The Consumer Electronics Show kicks off this week in Las Vegas and I’ll be there with the crowd, hoping it won’t rain this year and praying I can get from meeting to meeting in one piece. This is a massive show covering the broad spectrum of consumer electronics. This year’s show will be amazing, the most spectacular yet. This week I’ll share my expectations, and next week I’ll chat about what actually happened.
Apple the Stealth Vendor & Ease of Use
Given the success of the iPod, there is one vendor that should be but won’t be at this show and that is Apple. However, I expect Apple will permeate the show anyway as other vendors have raised the company up as the pagan god of successful consumer electronics. This bodes well for the products we will see from companies that wish to emulate Apple.
Last year the surprise vendor in this regard was Sonos, which has been growing 4 percent per week throughout this year, except for the one week in which they grew 8 percent. This rate means they can double in size twice a year — impressive for any company, that is, if they can keep it up.
Vendors are increasingly talking about Apple’s Achilles’ heel — the Apple proprietary DRM system, which doesn’t support subscription video or audio. With the first video subscription Internet services expected to be announced at the show there will be a large number of vendors showcasing that they can do what Apple can not and use these newly launched services.
In addition, and particularly with music, iTunes doesn’t work with distributed audio systems. This fact will also be used to showcase relative strengths and weaknesses between CE products at the show. Meanwhile Apple will be busy at MacWorld talking about their new Intel-based PCs. (Apple is not expected to talk about new iPods until much later in the year).
Overall, this means a huge focus on the customer experience and ease of use which will undoubtedly lead to both more competition for Apple and better products across a broad cross-section of categories.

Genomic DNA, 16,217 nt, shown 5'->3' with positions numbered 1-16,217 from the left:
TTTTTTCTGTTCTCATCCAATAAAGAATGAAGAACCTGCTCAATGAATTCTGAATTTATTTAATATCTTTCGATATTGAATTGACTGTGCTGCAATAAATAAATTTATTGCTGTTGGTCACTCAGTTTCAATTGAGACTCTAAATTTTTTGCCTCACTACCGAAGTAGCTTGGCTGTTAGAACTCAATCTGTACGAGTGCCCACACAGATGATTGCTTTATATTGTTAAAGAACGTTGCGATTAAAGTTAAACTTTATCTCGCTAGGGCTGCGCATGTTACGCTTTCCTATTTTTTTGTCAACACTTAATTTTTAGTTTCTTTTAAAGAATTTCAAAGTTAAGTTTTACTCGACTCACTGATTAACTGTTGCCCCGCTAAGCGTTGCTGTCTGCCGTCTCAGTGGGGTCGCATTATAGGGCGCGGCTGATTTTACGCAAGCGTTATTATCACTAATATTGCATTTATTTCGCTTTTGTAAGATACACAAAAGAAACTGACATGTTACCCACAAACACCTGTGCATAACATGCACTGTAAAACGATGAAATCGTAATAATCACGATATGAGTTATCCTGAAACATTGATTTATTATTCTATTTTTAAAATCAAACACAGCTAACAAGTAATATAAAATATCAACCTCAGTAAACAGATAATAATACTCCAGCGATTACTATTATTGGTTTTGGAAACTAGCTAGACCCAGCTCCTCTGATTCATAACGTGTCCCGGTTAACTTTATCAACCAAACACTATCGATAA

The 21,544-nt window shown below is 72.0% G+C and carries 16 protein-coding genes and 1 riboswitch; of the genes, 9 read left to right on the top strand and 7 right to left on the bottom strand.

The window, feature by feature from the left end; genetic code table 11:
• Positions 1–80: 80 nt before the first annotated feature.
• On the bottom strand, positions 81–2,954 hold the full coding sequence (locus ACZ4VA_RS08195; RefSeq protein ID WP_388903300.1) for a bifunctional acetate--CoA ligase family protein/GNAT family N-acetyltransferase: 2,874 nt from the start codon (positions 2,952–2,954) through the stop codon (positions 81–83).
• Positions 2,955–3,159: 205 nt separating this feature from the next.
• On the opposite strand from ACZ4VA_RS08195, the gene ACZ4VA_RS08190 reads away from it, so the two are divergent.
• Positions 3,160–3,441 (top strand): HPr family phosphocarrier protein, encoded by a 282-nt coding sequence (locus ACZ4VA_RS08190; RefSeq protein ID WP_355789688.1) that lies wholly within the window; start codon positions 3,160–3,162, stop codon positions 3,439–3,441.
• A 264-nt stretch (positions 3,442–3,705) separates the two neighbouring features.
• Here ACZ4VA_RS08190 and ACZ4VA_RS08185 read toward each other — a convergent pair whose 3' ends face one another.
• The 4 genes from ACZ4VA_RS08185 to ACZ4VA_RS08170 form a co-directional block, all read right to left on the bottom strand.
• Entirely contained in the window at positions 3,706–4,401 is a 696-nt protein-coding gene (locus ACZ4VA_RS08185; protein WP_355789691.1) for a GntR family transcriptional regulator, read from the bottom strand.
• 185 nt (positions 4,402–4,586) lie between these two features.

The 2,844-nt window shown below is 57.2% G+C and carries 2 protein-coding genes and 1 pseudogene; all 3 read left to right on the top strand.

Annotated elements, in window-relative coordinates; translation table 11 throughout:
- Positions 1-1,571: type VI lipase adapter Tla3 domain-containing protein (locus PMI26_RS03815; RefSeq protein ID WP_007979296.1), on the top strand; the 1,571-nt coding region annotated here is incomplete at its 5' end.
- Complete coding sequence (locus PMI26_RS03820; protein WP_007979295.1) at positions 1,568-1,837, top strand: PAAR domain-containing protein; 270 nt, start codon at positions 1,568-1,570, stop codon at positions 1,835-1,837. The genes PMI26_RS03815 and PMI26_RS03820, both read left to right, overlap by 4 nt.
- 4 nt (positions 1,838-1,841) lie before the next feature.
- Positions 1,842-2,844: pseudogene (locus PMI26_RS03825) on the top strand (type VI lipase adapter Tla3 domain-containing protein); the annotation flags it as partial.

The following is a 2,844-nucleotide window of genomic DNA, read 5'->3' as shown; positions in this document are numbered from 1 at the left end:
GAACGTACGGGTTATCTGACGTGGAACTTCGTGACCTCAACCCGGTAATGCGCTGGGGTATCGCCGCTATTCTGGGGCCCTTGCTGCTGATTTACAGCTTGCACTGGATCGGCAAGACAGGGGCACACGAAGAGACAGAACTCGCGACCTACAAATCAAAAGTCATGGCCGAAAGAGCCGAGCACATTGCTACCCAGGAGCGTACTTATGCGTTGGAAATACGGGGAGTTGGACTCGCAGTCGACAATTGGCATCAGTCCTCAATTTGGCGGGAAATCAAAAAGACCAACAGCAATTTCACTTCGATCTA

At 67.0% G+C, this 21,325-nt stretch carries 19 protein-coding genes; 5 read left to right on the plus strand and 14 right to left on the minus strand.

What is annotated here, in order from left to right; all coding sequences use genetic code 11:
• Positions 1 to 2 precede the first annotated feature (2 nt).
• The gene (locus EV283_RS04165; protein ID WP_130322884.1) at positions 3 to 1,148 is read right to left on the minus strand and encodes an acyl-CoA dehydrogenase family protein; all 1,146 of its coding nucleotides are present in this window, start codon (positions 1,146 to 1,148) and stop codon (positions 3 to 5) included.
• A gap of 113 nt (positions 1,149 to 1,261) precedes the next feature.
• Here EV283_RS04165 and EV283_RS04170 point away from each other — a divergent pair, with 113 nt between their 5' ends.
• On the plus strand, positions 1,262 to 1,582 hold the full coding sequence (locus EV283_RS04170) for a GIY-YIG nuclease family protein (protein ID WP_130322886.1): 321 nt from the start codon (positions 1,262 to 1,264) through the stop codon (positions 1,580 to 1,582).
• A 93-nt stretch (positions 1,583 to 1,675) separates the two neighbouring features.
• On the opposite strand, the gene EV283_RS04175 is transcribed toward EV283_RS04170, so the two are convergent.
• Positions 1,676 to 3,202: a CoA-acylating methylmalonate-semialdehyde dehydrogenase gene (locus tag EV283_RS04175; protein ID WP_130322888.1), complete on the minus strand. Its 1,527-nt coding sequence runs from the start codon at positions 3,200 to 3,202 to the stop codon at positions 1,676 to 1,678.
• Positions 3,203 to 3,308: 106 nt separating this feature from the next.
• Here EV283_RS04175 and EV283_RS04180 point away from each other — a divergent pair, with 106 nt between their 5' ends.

HD Video and Hot New TVs
If HD was big last year it is huge this year. However the problem remains that content is incredibly hard to come by. Expect to see a number of lower cost HD video cameras hit the show to address the massive discrepancy between the number of systems deployed and the lack of HD content available for them. The few HD cameras on the market last year produced amazing videos with nearly unbelievable quality. Though most of us take videos that we never watch, the idea was that we could be content in knowing that, once we die, our descendents will be incredibly impressed.
Once the HD content problem is solved you will be amazed at the new prices for the HD-capable TVs that will be hitting the market next holiday season. (Of course, you may be amazed at the prices you are already seeing — I’ve seen 37-inch HD LCD TVs for under US$1,000 after rebate). The new TVs to watch for are the LCD TVs with LED light sources. Expected to be much brighter with an almost unlimited service life, this will be the first year we have had these in volume at affordable prices. In fact, I’m having a hard time avoiding predicting the death of plasma.